The final comment seemed again, mildly snarky, about my being anonymous along with the commenters. That's a legitimate issue. I respect folks like PZ Myers and Michael Berube for using their real names, but I've chosen not to.

There's the unpleasure of feeling uncertain that I quite understand what's being said about me, but mostly there's the unpleasure of feeling that I'm being taken to task for saying things I didn't say because both sites I noticed (I think) mischaracterized my words, implying that I'd said my students who didn't get into grad school were applying in lit or top lit programs. (And both used quotation marks, as if they were quoting, though they weren't.)

Reading them, I thought, "Gosh, Bardiac, did you really say 'lit' or 'top lit' programs?" So I checked, and no I didn't. (And yes, I do actually say "gosh" and stuff, because I'm just such an effing sophisticate.)

It makes sense that I didn't because several of the students I was thinking about are specifically aiming for composition or sci/tech writing programs; I respect the students' interests in these areas of study. Indeed, I encourage students to look into those areas both because they're incredibly interesting AND because there just may be future jobs in those areas, so I don't feel like ethical scum and have to give them the "the job outlook sucks in lit" talk.

Social class-wise, my students rarely try to get into top tier graduate programs. I have a vague sense that most top tier programs don't favor students from places like Northwoods U. I don't know if some people really realize how classist their programs are (it's the unpacking the backpack thing, in a way).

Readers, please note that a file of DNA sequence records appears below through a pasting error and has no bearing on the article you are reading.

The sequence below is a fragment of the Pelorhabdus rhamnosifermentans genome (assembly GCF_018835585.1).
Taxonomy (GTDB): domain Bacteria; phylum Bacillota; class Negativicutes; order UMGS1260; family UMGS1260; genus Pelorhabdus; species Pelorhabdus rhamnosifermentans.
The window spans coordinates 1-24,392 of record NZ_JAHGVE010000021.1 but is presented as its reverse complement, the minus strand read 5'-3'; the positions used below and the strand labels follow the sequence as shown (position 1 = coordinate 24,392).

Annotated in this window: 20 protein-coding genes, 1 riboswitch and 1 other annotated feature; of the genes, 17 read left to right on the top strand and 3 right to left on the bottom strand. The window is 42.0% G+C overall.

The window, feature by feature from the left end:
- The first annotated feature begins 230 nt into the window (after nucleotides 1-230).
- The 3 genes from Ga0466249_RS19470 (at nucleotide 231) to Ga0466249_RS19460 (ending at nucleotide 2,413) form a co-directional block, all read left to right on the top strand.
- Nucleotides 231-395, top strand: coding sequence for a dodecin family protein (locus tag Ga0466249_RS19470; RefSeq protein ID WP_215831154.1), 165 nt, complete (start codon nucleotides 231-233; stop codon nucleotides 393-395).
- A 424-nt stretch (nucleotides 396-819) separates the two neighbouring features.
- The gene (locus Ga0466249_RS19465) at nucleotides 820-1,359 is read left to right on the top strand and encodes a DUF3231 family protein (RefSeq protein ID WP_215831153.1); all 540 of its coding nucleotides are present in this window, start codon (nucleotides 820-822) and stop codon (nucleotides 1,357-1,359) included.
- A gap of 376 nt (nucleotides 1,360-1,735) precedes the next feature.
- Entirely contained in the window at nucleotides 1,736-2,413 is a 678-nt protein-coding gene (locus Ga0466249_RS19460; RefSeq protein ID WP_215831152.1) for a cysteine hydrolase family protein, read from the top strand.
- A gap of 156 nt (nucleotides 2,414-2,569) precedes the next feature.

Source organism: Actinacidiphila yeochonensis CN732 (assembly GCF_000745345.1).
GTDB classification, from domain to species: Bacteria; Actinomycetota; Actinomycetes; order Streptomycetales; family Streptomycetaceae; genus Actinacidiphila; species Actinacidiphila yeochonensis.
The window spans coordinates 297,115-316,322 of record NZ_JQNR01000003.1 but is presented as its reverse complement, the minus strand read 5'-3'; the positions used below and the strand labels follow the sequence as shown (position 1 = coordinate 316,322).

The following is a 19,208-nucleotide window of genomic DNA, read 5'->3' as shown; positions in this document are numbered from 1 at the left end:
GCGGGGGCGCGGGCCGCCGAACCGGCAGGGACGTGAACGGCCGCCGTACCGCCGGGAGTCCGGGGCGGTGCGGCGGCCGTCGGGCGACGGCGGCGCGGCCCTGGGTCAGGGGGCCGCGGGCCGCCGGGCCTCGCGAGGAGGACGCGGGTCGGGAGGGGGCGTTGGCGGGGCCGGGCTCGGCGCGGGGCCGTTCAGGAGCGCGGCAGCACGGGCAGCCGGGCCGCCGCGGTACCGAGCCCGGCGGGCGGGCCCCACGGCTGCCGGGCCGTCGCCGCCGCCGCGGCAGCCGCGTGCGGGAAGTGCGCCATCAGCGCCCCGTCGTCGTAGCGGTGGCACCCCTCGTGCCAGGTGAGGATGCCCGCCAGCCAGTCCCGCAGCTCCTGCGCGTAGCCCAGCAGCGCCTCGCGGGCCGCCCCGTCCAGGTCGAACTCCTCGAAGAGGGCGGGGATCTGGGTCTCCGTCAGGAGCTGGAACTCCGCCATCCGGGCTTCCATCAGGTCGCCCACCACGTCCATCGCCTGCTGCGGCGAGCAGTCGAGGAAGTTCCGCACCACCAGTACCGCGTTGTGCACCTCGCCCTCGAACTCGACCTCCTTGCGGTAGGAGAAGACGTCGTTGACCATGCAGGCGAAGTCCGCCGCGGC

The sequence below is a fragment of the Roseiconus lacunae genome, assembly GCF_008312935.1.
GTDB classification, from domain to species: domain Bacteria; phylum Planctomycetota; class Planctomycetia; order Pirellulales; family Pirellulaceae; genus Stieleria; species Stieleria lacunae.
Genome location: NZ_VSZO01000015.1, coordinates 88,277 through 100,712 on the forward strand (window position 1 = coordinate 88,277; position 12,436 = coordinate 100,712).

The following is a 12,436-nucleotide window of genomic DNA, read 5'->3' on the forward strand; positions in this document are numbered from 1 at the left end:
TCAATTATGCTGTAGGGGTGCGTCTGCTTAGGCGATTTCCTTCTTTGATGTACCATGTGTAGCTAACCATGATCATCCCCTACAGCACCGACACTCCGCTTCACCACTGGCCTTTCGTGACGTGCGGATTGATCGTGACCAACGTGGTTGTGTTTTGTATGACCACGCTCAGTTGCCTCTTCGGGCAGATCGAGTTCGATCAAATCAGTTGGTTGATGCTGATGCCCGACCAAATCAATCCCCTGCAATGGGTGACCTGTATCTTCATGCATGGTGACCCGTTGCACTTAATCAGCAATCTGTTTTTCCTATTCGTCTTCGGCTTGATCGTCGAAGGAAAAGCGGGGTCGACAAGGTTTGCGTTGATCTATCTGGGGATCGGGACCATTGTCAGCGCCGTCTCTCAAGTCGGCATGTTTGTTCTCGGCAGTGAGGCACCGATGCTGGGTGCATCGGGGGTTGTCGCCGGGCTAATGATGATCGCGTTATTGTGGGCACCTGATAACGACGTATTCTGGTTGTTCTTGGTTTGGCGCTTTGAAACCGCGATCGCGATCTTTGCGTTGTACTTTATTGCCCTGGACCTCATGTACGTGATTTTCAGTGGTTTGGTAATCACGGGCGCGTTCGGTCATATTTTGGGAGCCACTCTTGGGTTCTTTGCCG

So, after reading these blogs, I feel like I've been set up as a straw-Bardiac for things I didn't actually say. I know I say plenty of stupid things, so to be mocked for stupid stuff I didn't say feels weird.

It's not like I'm injured or outraged. It's more like being a kid and having people laugh at me, but not really being sure why, except that it's at me, and not with me, and it feels sort of bad (until my inner Robin Williams kicks in and wants to go all out for whatever laughs I can get).

And then there's the realization that surrounding my post (the one about grad school questions that other blogs were linking) were silly entries about my athletic team, break plans, and such. Or posts like this one, just thinking out loud, because there's no way to communicate to the usual friendly readers/bloggers who help me think things through and make useful suggestions without also exposing myself to the train-wreck-watchers. I feel all sorts of ambivalence about "strangers" reading about my new rack. (I hope regular readers found it somewhat amusing.)

So, this is for the train-wreck-watchers: I profess literature, but I teach in an English department. My department includes lit folks, comp/rhet folks, sci/tech folks, linguistics folks, creative writing folks, ed folks, and film folks. It's become clear to me as I talk to, say, linguistics folks, that they sometimes feel like outsiders because lit folks dominate and don't realize how much we dominate. That's a problem and I'm learning about it.